Posted on 25/11/2016
Royal Holloway award winners join Richard E Grant on stage
Royal Holloway has won the Outstanding Contribution to Leadership Development award at the prestigious Times Higher Education Awards 2016 for its multi-faceted programme designed to close the gender gap in the number of male versus female professors.
In awarding Royal Holloway, the judges said they were “won over” by the university’s commitment to the academic progression of women.
“It is astonishing that in 2016 this is still an issue across academia, but the actions that have followed Royal Holloway’s ambition have reaped rewards with an increase in the percentage of female professors,” they said, adding that they were particularly impressed that the university was using multiple interventions to make a difference.
The awards, now in their twelfth year, are widely recognised as the Oscars of the higher education sector, shining a spotlight on the outstanding achievements of institutions, teams and individuals working in UK higher education.
John Gill, editor of THE said: “The spirit of relentless improvement, of competing but also working together for the greater public good, will be vital for our universities and the country in the months and years ahead. Universities face major challenges as a result of Brexit, but as can be seen from the extraordinary group of winners this year, the THE Awards serve as a timely reminder of just how strong they are as a group: “world class” is a cliché, but an apt one in this case”.
Pioneering spirit dedicated to combatting gender stereotypes
Professor Katie Normington, Vice Principal (Staffing) who helped pioneer the programme said, “Royal Holloway was among the first colleges in the UK to give women access to higher education. This pioneering spirit continues today in our aim to combat gender stereotypes and the under-representation of women in certain fields and careers.”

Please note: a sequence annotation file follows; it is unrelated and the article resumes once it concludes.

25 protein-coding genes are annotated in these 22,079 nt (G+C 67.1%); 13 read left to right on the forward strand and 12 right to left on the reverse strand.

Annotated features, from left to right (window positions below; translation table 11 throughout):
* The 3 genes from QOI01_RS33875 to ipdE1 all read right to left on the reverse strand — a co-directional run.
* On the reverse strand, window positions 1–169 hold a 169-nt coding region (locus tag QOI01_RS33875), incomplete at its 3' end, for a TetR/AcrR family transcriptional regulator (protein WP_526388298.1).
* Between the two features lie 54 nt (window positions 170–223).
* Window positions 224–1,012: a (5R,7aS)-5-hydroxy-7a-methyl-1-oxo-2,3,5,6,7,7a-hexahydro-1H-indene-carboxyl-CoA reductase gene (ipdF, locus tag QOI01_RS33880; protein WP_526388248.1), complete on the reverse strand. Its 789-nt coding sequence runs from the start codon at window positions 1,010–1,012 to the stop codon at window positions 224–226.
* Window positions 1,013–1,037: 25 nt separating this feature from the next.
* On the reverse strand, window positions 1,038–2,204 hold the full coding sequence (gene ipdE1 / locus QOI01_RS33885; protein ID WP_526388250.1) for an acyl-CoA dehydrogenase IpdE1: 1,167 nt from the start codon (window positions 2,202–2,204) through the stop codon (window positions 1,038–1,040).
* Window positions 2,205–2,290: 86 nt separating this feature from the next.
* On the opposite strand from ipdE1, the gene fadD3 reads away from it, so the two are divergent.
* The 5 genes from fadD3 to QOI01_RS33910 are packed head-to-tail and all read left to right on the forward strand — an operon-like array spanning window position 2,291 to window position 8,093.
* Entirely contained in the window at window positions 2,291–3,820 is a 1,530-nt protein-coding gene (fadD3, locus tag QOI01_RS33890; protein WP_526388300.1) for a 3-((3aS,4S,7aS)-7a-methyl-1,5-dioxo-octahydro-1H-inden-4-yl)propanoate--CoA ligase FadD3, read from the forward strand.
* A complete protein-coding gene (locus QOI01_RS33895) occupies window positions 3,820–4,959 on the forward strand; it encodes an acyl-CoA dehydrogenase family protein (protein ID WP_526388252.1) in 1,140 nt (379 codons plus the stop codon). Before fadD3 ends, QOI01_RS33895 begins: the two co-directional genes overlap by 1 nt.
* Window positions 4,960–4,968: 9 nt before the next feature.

“Our community exists to support and inspire students and staff to achieve their ambitions. To be recognised for this is a great achievement, however the real reward is seeing women flourish regardless of their gender or background.”
An award winning programme - Enabling Women Academics Through the Promotion Process
In 2012, Royal Holloway, University of London had a roughly even split between male and female lecturers. But at the professorial level, in line with many other universities, men outnumbered women by four to one.
This prompted the university, which was one of the first in the UK to offer women higher education, to take action. In 2014 it launched an initiative called “Enabling Women Academics Through the Promotion Process”, which aimed to increase the proportion of female professors from 24.1 per cent to 35 per cent over five years.
Based on a scheme at the University of Tromsø in Norway, female academics were offered coaching, CV support, mock external review and workshops on the promotion process. Women were welcome to attend with babies, or over Skype, to fit around other commitments.
Of the 26 women who have participated in the first two cohorts of the scheme, 16 have since been promoted, with three becoming heads of departments and seven becoming chairs in their subject areas. After the latest promotion round, the proportion of female professors has risen to 26 per cent. A third cohort is now under way.
Winners of the Times Higher Education Awards were chosen by a panel of judges including Alison Johns, chief executive of the Leadership Foundation for Higher Education, Joanna Newman, vice-principal (international), King’s College London, and Malia Bouattia, president of the National Union of Students.
To find out more about the support available to all students studying at Royal Holloway visit careers and employability